In the first and second parts of this blog series, I defined lexical and dynamic scope, and demonstrated interesting cases of scoping in R.
In this third and final part of my blog series, I’d like to discuss a paper by the creators of R, where they motivate the need for lexical scoping in a statistical programming language.
This is a “bonus” blog post, because I’m going to dive into some of the hairier R features to show how four different kinds of scoping can be simulated in R.
In the previous post of this three-part blog series, we discussed lexical and dynamic scope. Now, in this second part, we can return to the original question: is R lexically or dynamically scoped?
This all started with a simple question about the R programming language: is R lexically or dynamically scoped?
To answer that question, we need to understand what scope is, along with lexical scope and dynamic scope.
Forgetful and heedful are two methods for space-efficient contracts developed by Michael Greenberg in 2014. These methods were born in the shadow of a third method, eidetic, with stronger theoretic properties. Since then, however, the forgetful method has been re-invented at least twice. Both deserve a second look.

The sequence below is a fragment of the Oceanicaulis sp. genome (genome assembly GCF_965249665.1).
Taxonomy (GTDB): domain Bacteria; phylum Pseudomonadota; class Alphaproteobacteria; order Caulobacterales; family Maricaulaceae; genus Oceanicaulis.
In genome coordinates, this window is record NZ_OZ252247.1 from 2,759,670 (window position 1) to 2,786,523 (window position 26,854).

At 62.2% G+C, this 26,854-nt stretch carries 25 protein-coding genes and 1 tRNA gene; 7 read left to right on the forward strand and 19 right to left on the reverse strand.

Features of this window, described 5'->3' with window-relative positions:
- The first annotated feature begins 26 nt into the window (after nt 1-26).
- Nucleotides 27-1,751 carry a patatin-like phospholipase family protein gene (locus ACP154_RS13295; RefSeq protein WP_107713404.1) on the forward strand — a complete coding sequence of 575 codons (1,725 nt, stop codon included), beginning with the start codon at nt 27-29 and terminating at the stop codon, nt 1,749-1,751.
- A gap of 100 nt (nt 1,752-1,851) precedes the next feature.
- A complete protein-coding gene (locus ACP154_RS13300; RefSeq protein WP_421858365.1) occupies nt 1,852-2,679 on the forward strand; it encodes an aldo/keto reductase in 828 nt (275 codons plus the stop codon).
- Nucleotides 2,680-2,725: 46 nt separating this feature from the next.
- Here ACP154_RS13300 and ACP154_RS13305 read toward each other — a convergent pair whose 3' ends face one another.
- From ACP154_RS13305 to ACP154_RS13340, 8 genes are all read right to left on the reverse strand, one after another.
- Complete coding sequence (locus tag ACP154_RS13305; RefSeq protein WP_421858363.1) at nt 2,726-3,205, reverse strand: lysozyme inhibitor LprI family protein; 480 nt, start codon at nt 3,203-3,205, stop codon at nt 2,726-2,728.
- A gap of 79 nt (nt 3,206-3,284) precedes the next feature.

We love programming languages (PLs), and we should all be in on the ins and outs of implementing them. If you’re interested in learning the tricks of the trade of PL design and implementation, what better opportunity than the second Programming Languages Implementation Summer School (PLISS for short).
PLISS will be held from May 19th to 24th 2019, and the deadline to express your interest is March 29th, 2019 at 17:00 GMT. More details can be found here.
This post explains how to get started using Scribble to write a research paper.
Last semester, I took a course where the final project was to write a survey paper on “a topic in the intersection between computer systems and your area.” So I wrote about on-stack replacement.
The transient approach to migratory typing (circa 2014) is similar to type erasure in Java (circa 2004) in a few interesting ways.